There are EVs in the microenvironment of the uterus. Researchers have discovered EVs with strongly positive CD9 and CD63 signals from endometrial epithelial cell cultures (ECC-1). Specific miRNAs carried by these include hsa-miR-200c, hsa-miR-17, and hsa-miR-106a, which are closely related to the implantation of the embryo. Proteins or miRNAs transported by EVs may be very valuable biomarkers for endometrial diseases in humans. EVs secreted by uterine epithelial cells into the uterine cavity are important for embryonic development, as confirmed by removal of uterine glands resulting in embryos often failing to develop or aborting. Research from the group of Javier showed that EVs released from human endometrial MSCs can partially recover the youthful abilities of aged oocytes and improve the total blastomere count.
Besides the reproductive system, many studies have isolated EVs directly from the circulatory system of the mother. EVs secreted from leukocytes, erythrocytes, and platelets can affect the physiological status of women during pregnancy through different mechanisms. Pregnant women with eclampsia have more EVs in their peripheral blood. Platelet-derived EVs may cause eclampsia, and they might be associated with blood coagulation. The beneficial effects of aspirin on preeclampsia-related risk factors may be at least partially explained by the influence of aspirin on the activity of platelets. Other EVs secreted by endothelial cells are also increased in patients with eclampsia. In addition, EVs secreted by maternal intestinal flora may cause the rupture of embryolemma, thus leading to premature labor and other consequences (Table 1).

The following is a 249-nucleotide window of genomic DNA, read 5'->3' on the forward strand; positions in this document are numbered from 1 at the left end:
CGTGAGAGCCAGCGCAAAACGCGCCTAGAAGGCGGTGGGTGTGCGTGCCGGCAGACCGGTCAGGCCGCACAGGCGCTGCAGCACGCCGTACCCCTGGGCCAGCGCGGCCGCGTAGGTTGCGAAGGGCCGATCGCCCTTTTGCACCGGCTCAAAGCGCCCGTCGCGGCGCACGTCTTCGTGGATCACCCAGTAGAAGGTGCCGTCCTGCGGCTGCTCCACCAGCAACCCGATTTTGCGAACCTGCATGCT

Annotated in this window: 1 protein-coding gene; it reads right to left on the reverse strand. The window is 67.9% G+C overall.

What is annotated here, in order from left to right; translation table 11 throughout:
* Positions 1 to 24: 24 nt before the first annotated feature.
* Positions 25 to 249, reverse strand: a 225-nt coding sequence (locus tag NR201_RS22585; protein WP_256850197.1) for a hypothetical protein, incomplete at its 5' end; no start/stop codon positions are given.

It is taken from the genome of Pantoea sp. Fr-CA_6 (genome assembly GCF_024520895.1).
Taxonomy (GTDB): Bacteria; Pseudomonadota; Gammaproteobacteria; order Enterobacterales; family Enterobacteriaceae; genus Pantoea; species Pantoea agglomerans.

Sources of EVs Carrier/correlation factor of EVs Functions Literatures Leukocytes Inflammatory cytokines (IL-1, IL-8)
and nuclear factor (NF-Kβ) and tissue factor
In women with preeclampsia, the concentration of EVs derived from leukocyte is elevated, which can help remove and regulate syncytiotrophoblast-derived vesicles and placental fragments released into the maternal circulation, and initiate inflammatory coagulation through its cargo. [81-84] Platelets P selectin, tissue factor, etc. Platelet-derived EVs in women with preeclampsia may be involved in increased thrombin generation and fibrin clot formation [85,86] Erythrocytes Increased concentration of EVs from erythrocytes in preeclampsia may be due to erythrocytes rupture and hemolysis, which may be related to extensive thrombosis.  Endothelial cells Soluble fms-like tyrosine kinase 1 (sFlt1), soluble endoglin (sEnd) and placental growth factor (PlGF),